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More Mantras!

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Finish Your Book in Three Drafts provides these and more mantras to help writers with whatever draft they’re in. For the second, or “method draft”, it’s all about change.

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Or not changing.

The second draft is re-visioning your manuscript, and Finish Your Book in Three Drafts gives you the tools you need to take the best parts of your book up a level.

To help you ASAP, here is a package of free screen savers of the book’s Draft Two Mantras.  You can download them: HERE. And if you’re a technoklutz like me, you can get the instructions for how to install them: HERE.

Finding Your Theme

Finish Your Book in Three Drafts (3D), the third book in the Book Architecture trilogy, came accompanied by a wealth of writing know-how in the form of 9 bonus PDFs. We are opening up the vault for the first time and publishing them here: one blog at a time. Behold, PDF #6.

In Finish Your Book in Three Drafts (3D), I recommended four ways of finding your theme. What follows here is a hybrid of these strategies that I designed for a workshop setting originally but that can be applied to your work as it stands right now.

Although I definitely recommend doing theme work while preparing to write your method draft, it can be done at any time, and more than once. Each iteration gets you closer to the heart of something that is always changing before it gets fixed in the form of a finished book.

Step 1. Write a four-sentence description of what your book is about. You might use the top four of your series sentences in a top-down order of importance, or you might just use your presence and your instinct.

When we did this exercise in class, my student Kimberly reflected on her work-in-progress and wrote the following:

This is not a theme so much as it is an elevator pitch—you know, that brief speech you are supposed to have prepared in case you ever run into a literary agent and have exactly one minute to pitch your book.

That is for the external world. A theme, on the other hand, is for you, to help you bring your book to the next level by rearranging the key components around the one thing that holds your work together.

As such, you can probably take out the who, the where, and the when from your theme-in–progress…after all, you already know them. See if you can focus instead on the what, the how, and the why, when you complete the next step.

Step 2. Reduce your four-sentence description to a two-sentence description of what your book is about.

This is a bit like reducing a sauce over medium-high heat. You don’t want to damage any of the ingredients, but you have to end up with less.

When Kimberly combined and eliminated her theme material, she came up with the following two sentences:

 

This is close, but there is still too much going on here. While the last three actions—“finding hope,” “accepting the past,” and “choosing a future”—are all obviously related, each could be the theme of a book.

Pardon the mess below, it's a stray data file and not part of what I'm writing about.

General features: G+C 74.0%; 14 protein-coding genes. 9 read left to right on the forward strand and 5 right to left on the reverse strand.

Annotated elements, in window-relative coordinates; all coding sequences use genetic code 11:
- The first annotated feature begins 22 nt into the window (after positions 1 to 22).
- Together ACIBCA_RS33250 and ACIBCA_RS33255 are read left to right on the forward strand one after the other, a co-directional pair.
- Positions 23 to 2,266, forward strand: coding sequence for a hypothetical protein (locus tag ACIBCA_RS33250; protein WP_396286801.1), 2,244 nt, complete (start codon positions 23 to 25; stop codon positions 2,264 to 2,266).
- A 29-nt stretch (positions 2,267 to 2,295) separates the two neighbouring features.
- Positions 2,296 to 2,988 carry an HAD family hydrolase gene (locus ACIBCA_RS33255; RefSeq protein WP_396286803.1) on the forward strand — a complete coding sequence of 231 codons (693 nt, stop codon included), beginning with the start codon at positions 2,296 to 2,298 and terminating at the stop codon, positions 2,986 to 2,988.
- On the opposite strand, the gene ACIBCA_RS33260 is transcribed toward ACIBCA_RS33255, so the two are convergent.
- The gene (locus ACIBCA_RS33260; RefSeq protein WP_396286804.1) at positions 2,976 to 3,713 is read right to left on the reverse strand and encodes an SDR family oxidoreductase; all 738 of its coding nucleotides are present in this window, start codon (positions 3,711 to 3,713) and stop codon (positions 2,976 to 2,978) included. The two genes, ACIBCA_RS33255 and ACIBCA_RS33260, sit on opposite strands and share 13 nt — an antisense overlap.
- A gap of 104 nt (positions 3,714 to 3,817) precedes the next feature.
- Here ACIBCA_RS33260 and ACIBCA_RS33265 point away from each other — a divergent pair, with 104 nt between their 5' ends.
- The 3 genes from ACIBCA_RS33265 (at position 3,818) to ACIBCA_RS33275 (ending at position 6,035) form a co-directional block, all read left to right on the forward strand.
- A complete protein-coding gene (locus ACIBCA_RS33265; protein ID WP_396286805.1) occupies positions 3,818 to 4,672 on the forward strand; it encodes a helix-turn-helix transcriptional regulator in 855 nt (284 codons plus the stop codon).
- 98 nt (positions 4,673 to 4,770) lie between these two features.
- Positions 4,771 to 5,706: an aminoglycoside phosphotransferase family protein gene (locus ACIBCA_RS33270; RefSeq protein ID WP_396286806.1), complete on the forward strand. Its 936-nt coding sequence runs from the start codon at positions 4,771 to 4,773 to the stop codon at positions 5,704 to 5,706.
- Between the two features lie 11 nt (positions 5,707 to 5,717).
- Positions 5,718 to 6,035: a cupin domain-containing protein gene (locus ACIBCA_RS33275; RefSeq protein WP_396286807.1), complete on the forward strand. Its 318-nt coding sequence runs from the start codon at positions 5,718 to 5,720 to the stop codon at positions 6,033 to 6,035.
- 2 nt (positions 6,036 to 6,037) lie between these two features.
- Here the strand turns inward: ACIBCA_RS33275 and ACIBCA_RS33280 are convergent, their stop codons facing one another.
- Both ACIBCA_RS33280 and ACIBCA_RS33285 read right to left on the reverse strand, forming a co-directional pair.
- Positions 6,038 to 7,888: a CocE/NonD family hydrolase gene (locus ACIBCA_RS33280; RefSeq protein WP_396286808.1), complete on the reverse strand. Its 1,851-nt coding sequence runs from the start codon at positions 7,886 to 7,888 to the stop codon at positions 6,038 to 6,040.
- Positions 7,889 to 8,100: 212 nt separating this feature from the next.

Step 3. Reduce your two-sentence description to a one-sentence description of what your book is about. Kimberly chose hers by circling it in her notebook:

“Choosing a future” is rich enough that it implies other necessary actions; it is internally wound in a way that provokes both curiosity and identification in the reader. “I want to read about that,” someone might say. “That affects me today.”

“Choosing a future” is short as far as themes go; you know from 3D that a theme can be as long as twenty-eight words or longer. The shortest a theme can be, however, is two words: a subject and a verb. If you just have a subject, like “Madness” or “Adultery,” you might proliferate your manuscript with associations, but you will get distracted and confused without a direction to travel in.

One of my students once told me the theme of her novel was “Conformity.” Her story looked at three generations of Germans: the first succumbed to the Nazi regime; the next violently rejected anyone who was a part of their nation’s darkest era; and the third tried to navigate a path between generations at such odds with each other.

It wasn’t until my student announced, “Conformity corrodes,” that the subject could be limited, or at least bounded, and the verb could operate through all of the major actions of her book. Having a subject and a verb is akin to having a topic and an angle at the same time. Of course, a theme can be much longer than two words, as evidenced by the variety presented in 3D and the next PDF (PDF #7 – stay tuned!). But it has to be short enough that you can remember it when you are at your desk and you get a new idea. By holding the theme in mind, you can then ask, “How does this idea apply?”

Ten Tips for Working from Home

Writers and editors find themselves oddly prepared for the situation many of us now find ourselves in.  

As it happens, I have just written extensively about working from home for my book, Making a Living as a Freelance Editor, which will be published by the University of Chicago Press in Spring, 2021. I gained permission to reprint the following excerpt, which might, unfortunately, apply to a wide variety of industries right now. If you have to create structure (including breaks!) in your day and no longer have a commute to signal when it’s okay to quit, there might be something here for you, too.

  1. Design a workweek that suits who you really are. For example, I am ready to work at 6:30 a.m.—but it could be 4:30 a.m. if there is a pressing reason. You might feel that the only way you are working at that hour is if you are still up. Conversely, my brain shuts down at 8:00 p.m. and things take two to three times longer to process. I am only working harder and not smarter. Even with the restrictions that may be upon you where you are sheltering, you can still think about, What am I like?..